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immediate

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adjective immediate pronunciation in British English /ɪˈmiːdiət/
  1. 1
    happening or done now, without any delay

    Our government must take immediate action.

    The rebels demanded the immediate release of the prisoners.

    Restrictions on advertising had an immediate impact on rates of teenage smoking.

    with immediate effect (=starting now):

    I handed in my resignation, with immediate effect.

    1. a.
      your immediate reaction to something is the first thing you think, feel, or do when it happens

      My immediate response was to say yes.

      The announcement brought immediate denunciation from environmental bodies.

    2. b.
      existing now and needing urgent action

      There doesn't seem to be any immediate danger.

      The French threat was the most immediate and damaging.

    3. c.
      [only before noun] existing in the period of time directly before or after an event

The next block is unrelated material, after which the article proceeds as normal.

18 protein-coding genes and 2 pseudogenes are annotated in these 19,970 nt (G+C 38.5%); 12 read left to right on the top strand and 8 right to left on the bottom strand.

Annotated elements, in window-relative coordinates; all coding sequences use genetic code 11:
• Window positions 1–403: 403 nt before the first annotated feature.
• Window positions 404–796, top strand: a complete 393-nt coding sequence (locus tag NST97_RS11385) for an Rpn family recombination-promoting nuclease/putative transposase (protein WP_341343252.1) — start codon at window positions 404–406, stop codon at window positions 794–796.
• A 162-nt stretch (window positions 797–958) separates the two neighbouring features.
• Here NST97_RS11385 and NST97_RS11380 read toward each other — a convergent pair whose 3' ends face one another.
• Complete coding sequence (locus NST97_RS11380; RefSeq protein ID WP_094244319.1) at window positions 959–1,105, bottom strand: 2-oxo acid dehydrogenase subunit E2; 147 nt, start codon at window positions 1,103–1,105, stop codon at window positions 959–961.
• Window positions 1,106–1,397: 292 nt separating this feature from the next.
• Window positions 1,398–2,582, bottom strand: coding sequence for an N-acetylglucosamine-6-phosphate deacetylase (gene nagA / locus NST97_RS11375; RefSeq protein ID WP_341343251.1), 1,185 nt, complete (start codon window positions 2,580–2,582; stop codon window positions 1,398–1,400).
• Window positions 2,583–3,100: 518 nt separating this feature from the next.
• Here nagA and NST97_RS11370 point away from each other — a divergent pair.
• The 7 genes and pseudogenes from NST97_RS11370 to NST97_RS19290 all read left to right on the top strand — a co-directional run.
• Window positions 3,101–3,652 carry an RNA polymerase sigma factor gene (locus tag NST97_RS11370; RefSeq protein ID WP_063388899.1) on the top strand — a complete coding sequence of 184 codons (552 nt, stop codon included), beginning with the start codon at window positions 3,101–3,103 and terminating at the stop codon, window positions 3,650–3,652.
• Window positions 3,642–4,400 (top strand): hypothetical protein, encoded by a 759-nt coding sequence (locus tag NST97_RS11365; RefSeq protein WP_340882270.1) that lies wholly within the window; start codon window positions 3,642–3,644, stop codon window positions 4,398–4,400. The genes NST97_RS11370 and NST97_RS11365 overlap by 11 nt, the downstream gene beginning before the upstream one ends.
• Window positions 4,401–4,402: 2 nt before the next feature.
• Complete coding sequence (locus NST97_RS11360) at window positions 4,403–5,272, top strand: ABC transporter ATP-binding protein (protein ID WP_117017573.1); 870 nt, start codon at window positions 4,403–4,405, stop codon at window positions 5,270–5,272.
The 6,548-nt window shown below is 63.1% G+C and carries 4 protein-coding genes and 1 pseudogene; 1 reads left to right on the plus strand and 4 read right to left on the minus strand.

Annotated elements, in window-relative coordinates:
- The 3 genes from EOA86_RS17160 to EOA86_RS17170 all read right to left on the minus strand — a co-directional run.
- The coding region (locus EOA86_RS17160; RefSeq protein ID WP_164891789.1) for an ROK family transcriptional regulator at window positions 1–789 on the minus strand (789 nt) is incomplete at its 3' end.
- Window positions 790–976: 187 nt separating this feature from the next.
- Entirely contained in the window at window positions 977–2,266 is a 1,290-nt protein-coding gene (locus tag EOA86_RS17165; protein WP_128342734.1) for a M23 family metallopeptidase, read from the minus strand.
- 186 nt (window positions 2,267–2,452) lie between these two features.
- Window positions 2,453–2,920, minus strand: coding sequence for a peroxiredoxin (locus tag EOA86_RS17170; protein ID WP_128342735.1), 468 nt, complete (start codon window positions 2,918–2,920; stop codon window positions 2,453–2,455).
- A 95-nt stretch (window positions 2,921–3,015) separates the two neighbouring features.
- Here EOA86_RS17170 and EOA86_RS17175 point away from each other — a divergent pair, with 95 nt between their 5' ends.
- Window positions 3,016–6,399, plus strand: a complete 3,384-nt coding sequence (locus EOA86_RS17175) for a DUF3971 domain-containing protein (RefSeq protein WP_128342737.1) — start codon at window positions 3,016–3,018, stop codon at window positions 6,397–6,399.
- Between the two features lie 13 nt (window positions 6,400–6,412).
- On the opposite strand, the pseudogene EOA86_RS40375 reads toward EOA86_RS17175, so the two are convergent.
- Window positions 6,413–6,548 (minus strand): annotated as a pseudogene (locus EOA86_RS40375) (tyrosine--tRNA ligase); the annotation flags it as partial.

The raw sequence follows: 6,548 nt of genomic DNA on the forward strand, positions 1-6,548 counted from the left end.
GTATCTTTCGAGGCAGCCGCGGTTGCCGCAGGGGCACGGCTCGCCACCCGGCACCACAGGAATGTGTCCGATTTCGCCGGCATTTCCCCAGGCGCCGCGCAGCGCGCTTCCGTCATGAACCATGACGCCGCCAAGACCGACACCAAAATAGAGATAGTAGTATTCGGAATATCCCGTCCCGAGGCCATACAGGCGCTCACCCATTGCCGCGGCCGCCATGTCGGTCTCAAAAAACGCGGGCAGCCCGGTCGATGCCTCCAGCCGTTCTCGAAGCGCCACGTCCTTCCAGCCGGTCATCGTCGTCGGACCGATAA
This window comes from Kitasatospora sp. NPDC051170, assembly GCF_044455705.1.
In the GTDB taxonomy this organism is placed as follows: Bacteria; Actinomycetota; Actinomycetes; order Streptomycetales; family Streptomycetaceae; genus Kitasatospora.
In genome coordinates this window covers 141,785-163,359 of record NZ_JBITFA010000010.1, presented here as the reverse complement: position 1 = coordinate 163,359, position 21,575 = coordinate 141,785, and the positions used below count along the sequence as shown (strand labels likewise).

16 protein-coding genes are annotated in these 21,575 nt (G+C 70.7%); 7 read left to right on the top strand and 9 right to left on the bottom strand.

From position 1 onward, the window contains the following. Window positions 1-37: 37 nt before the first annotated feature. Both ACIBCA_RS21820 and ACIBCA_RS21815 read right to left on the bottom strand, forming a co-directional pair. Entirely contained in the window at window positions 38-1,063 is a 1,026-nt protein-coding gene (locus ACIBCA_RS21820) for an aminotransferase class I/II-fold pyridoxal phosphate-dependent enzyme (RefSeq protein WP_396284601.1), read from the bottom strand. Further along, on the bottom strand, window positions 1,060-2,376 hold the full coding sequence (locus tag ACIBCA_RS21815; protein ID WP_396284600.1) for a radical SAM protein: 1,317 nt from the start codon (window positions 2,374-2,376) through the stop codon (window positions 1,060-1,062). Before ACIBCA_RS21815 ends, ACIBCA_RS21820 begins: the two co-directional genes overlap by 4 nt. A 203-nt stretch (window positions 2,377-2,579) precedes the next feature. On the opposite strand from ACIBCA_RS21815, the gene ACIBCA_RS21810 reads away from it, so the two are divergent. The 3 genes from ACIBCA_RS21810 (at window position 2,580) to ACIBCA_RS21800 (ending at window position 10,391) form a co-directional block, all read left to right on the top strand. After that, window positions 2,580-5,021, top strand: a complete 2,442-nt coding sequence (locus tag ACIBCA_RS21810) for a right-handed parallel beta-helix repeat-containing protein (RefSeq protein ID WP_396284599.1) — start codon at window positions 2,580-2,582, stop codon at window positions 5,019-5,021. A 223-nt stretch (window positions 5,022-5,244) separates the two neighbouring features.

in the immediate prewar period

      immediate aftermath:

      terrible pictures of the immediate aftermath of the earthquake

      the immediate future:

      The two men have different plans for the immediate future.

  2. 2
    [only before noun] immediate aims, wishes, or needs are of the greatest importance and are dealt with first

    Our immediate aim is to qualify for next year's finals.

  3. 3
    [only before noun] someone in an immediate relationship to you is closely connected to you

    She is my immediate superior (=the person directly in charge of me).

    members of the President's immediate entourage

    immediate family (=your parents, children, brothers, and sisters):

    People who have immediate family on the plane are asked to contact this number.

  4. 4
    [only before noun] next to a place or person, or a very small distance away from them
    immediate vicinity (=area):

    There are several pleasant walks in the immediate vicinity.

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